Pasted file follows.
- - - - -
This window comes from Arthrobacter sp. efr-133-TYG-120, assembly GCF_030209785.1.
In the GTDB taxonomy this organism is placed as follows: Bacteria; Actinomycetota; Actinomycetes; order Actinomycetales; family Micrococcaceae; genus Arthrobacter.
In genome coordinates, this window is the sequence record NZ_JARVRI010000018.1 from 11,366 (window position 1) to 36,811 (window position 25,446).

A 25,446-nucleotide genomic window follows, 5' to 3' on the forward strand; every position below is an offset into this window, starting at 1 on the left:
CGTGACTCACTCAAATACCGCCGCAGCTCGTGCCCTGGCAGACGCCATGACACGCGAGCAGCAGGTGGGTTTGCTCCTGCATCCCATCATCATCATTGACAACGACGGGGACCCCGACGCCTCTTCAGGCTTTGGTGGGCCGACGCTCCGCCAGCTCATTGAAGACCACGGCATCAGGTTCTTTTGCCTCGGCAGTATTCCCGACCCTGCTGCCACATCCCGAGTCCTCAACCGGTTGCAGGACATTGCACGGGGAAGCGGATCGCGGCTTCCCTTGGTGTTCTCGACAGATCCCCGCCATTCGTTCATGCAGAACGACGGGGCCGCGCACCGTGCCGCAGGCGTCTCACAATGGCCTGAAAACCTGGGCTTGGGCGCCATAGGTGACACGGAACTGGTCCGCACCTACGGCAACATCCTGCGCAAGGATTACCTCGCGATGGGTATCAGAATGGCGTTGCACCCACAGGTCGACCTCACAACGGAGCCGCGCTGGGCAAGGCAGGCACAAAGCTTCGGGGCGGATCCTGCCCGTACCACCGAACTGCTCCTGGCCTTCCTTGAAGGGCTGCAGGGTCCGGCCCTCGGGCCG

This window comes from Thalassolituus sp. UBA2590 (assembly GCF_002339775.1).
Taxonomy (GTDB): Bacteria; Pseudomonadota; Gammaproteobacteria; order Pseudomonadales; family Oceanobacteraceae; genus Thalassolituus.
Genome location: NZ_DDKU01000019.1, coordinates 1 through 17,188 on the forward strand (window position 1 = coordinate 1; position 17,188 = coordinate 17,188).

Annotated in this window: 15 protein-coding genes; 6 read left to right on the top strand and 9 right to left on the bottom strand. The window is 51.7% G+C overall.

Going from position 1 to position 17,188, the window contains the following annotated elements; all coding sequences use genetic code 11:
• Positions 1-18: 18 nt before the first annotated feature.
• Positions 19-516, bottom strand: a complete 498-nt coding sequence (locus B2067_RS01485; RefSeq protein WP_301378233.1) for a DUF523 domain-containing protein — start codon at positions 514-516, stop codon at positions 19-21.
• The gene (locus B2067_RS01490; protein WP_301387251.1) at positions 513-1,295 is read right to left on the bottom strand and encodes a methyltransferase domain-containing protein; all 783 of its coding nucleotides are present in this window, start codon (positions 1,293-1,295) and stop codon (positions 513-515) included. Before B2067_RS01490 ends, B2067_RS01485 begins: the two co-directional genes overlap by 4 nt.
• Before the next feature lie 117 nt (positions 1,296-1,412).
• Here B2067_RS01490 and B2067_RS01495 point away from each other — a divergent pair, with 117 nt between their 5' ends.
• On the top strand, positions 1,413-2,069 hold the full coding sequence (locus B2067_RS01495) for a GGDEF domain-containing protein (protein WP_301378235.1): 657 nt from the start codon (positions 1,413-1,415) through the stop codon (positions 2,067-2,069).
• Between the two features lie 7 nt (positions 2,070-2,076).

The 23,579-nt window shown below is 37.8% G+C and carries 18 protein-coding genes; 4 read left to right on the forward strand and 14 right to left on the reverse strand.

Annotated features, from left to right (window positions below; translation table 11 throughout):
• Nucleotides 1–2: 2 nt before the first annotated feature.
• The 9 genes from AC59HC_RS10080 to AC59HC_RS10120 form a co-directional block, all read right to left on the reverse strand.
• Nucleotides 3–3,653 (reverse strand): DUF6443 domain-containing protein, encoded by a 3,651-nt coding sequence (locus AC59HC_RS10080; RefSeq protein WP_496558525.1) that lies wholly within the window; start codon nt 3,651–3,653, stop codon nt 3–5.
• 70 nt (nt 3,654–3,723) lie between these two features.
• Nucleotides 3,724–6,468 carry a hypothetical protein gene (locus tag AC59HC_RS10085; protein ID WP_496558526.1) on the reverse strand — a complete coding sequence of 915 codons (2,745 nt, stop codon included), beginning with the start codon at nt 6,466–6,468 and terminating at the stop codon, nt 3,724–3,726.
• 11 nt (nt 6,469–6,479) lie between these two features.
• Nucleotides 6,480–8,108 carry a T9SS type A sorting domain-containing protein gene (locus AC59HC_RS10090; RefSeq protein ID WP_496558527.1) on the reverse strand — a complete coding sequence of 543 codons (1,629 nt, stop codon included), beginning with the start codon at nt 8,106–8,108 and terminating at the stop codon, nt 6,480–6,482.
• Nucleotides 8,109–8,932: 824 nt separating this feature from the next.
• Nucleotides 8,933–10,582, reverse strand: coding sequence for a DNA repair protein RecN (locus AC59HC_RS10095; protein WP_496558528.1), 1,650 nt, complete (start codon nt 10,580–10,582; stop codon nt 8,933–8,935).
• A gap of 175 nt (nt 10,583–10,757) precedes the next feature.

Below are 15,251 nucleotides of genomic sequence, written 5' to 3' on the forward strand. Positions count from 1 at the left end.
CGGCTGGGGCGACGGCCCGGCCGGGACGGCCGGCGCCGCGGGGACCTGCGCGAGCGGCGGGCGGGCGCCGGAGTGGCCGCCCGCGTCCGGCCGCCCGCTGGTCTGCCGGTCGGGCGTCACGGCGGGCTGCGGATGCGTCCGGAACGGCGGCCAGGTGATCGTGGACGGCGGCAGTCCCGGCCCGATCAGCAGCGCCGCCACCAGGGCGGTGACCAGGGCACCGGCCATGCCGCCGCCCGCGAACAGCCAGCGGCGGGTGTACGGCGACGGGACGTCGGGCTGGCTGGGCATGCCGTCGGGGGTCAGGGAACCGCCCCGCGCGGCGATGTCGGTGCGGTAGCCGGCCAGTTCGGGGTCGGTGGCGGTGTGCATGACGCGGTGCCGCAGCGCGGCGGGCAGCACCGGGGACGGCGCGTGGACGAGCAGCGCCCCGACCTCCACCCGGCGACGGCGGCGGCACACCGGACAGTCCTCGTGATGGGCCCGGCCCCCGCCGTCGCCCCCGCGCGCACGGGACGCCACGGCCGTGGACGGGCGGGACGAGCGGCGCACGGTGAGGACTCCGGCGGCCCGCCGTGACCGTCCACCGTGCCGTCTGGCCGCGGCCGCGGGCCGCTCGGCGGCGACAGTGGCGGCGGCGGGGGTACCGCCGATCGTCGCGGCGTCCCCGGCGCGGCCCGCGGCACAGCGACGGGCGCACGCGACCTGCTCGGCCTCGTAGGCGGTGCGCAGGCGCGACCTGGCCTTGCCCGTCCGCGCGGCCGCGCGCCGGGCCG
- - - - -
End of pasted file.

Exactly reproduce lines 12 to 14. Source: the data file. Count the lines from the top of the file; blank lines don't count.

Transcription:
• Positions 19-516, bottom strand: a complete 498-nt coding sequence (locus B2067_RS01485; RefSeq protein WP_301378233.1) for a DUF523 domain-containing protein — start codon at positions 514-516, stop codon at positions 19-21.
• The gene (locus B2067_RS01490; protein WP_301387251.1) at positions 513-1,295 is read right to left on the bottom strand and encodes a methyltransferase domain-containing protein; all 783 of its coding nucleotides are present in this window, start codon (positions 1,293-1,295) and stop codon (positions 513-515) included. Before B2067_RS01490 ends, B2067_RS01485 begins: the two co-directional genes overlap by 4 nt.
• Before the next feature lie 117 nt (positions 1,296-1,412).